In 1956 Robert Abbott invented a game he called Eleusis. In 1959 Martin Gardner popularized the game in his Scientific American column. Eleusis is what's called an "induction game" which means that players need to try to induce the rules of the game. Inductive games are compared to deductive games, where players know what the rules are and try to deduce their moves. Yes, I find the terms confusing but, nonetheless, they're worth knowing because if you find yourself enjoying Eleusis you'll know how to refer to that type of game.
Eleusis is played with an ordinary deck of cards. The idea of the game is that one player creates a secret rule and other players have to play cards that satisfy that rule. Ultimately, of course, the goal is to determine what the rule is.
Before you set out to find instructions for Eleusis, Abbott recommends a simplified version of the game created by another man, John Golden, and named "Eleusis Express". Its instructions are on this page.
Eleusis Express needs at least three players since, at any given time, one player holds the secret rule and isn't playing cards. So, think of Eleusis as a fun family or party game, although having more than eight players participate is not recommended in the instructions.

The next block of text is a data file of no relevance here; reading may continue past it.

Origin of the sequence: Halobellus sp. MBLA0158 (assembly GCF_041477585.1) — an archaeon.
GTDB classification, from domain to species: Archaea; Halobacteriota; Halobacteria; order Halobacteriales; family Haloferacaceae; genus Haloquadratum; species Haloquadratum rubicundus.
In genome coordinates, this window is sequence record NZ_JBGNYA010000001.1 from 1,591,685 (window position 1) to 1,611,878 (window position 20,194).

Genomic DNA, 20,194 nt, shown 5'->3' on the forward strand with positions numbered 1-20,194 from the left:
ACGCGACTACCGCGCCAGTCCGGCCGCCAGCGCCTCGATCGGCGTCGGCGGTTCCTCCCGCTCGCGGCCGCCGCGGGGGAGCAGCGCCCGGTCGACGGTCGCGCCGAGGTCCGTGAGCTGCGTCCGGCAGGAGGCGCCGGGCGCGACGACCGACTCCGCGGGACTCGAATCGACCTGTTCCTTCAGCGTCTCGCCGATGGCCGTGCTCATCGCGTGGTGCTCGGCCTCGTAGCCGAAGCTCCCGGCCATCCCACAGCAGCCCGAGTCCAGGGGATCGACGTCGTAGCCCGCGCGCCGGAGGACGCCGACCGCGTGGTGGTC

Eleusis Express is a great game for teaching pattern matching, which is an absolutely critical skill in solving mathematical problems. I like this about the game. If you find yourself liking these induction games you might enjoy this web page which discusses some induction games. Wikipedia has articles about a few inductive games as well: Mao, Penultima, and Zendo. A Gamut of Games, by Sid Sackson, includes one induction game, Patterns II. A list of games included in the book is in this Wikipedia article. Copies of the book are available at Amazon.com.